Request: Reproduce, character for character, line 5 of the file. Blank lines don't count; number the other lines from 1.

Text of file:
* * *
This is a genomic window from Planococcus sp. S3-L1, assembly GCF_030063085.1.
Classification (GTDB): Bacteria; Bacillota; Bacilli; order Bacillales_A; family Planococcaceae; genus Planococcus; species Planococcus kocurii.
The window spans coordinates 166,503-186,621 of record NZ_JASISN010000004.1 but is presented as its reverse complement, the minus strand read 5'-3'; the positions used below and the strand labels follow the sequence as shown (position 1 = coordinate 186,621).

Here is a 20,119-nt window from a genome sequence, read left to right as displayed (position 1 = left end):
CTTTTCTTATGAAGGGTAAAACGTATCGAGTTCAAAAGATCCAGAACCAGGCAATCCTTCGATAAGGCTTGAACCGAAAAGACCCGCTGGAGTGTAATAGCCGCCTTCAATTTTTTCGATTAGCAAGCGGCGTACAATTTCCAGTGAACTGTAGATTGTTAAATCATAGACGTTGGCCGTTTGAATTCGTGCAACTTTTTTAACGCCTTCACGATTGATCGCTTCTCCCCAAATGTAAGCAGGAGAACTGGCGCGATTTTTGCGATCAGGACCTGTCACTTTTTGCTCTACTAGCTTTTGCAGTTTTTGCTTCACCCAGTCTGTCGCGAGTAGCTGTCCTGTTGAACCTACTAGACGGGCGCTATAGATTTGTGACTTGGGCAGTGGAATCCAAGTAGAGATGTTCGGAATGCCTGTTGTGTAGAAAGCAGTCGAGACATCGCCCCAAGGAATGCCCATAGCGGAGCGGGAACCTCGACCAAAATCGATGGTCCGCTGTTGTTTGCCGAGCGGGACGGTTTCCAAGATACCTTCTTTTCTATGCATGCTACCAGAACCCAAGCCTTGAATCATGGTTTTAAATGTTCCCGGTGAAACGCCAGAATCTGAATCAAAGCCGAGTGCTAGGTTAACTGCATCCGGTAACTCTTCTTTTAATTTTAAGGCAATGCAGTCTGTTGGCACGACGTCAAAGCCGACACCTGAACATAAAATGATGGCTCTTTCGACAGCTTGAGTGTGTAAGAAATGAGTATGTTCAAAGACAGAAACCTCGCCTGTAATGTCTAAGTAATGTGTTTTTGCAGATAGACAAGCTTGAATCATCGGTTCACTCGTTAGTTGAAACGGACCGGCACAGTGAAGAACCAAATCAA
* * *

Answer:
CTTTTCTTATGAAGGGTAAAACGTATCGAGTTCAAAAGATCCAGAACCAGGCAATCCTTCGATAAGGCTTGAACCGAAAAGACCCGCTGGAGTGTAATAGCCGCCTTCAATTTTTTCGATTAGCAAGCGGCGTACAATTTCCAGTGAACTGTAGATTGTTAAATCATAGACGTTGGCCGTTTGAATTCGTGCAACTTTTTTAACGCCTTCACGATTGATCGCTTCTCCCCAAATGTAAGCAGGAGAACTGGCGCGATTTTTGCGATCAGGACCTGTCACTTTTTGCTCTACTAGCTTTTGCAGTTTTTGCTTCACCCAGTCTGTCGCGAGTAGCTGTCCTGTTGAACCTACTAGACGGGCGCTATAGATTTGTGACTTGGGCAGTGGAATCCAAGTAGAGATGTTCGGAATGCCTGTTGTGTAGAAAGCAGTCGAGACATCGCCCCAAGGAATGCCCATAGCGGAGCGGGAACCTCGACCAAAATCGATGGTCCGCTGTTGTTTGCCGAGCGGGACGGTTTCCAAGATACCTTCTTTTCTATGCATGCTACCAGAACCCAAGCCTTGAATCATGGTTTTAAATGTTCCCGGTGAAACGCCAGAATCTGAATCAAAGCCGAGTGCTAGGTTAACTGCATCCGGTAACTCTTCTTTTAATTTTAAGGCAATGCAGTCTGTTGGCACGACGTCAAAGCCGACACCTGAACATAAAATGATGGCTCTTTCGACAGCTTGAGTGTGTAAGAAATGAGTATGTTCAAAGACAGAAACCTCGCCTGTAATGTCTAAGTAATGTGTTTTTGCAGATAGACAAGCTTGAATCATCGGTTCACTCGTTAGTTGAAACGGACCGGCACAGTGAAGAACCAAATCAA